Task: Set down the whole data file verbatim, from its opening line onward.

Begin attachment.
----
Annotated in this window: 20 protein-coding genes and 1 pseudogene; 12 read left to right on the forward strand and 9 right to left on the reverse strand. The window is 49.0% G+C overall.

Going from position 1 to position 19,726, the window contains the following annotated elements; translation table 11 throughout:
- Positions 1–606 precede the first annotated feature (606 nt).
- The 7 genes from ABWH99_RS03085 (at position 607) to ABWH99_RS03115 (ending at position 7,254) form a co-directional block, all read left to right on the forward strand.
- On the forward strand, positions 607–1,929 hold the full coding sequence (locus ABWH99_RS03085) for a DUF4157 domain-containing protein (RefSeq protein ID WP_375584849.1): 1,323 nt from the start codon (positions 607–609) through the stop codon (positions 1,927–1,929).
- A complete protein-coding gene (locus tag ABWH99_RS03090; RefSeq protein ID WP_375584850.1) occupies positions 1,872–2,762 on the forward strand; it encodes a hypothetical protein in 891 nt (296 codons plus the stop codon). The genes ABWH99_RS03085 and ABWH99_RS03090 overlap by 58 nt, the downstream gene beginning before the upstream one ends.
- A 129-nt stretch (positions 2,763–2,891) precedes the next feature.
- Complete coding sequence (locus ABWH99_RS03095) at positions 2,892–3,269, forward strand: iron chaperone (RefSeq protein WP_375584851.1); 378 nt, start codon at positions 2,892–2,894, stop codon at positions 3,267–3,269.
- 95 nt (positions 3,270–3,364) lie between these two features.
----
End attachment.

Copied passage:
Annotated in this window: 20 protein-coding genes and 1 pseudogene; 12 read left to right on the forward strand and 9 right to left on the reverse strand. The window is 49.0% G+C overall.

Going from position 1 to position 19,726, the window contains the following annotated elements; translation table 11 throughout:
- Positions 1–606 precede the first annotated feature (606 nt).
- The 7 genes from ABWH99_RS03085 (at position 607) to ABWH99_RS03115 (ending at position 7,254) form a co-directional block, all read left to right on the forward strand.
- On the forward strand, positions 607–1,929 hold the full coding sequence (locus ABWH99_RS03085) for a DUF4157 domain-containing protein (RefSeq protein ID WP_375584849.1): 1,323 nt from the start codon (positions 607–609) through the stop codon (positions 1,927–1,929).
- A complete protein-coding gene (locus tag ABWH99_RS03090; RefSeq protein ID WP_375584850.1) occupies positions 1,872–2,762 on the forward strand; it encodes a hypothetical protein in 891 nt (296 codons plus the stop codon). The genes ABWH99_RS03085 and ABWH99_RS03090 overlap by 58 nt, the downstream gene beginning before the upstream one ends.
- A 129-nt stretch (positions 2,763–2,891) precedes the next feature.
- Complete coding sequence (locus ABWH99_RS03095) at positions 2,892–3,269, forward strand: iron chaperone (RefSeq protein WP_375584851.1); 378 nt, start codon at positions 2,892–2,894, stop codon at positions 3,267–3,269.
- 95 nt (positions 3,270–3,364) lie between these two features.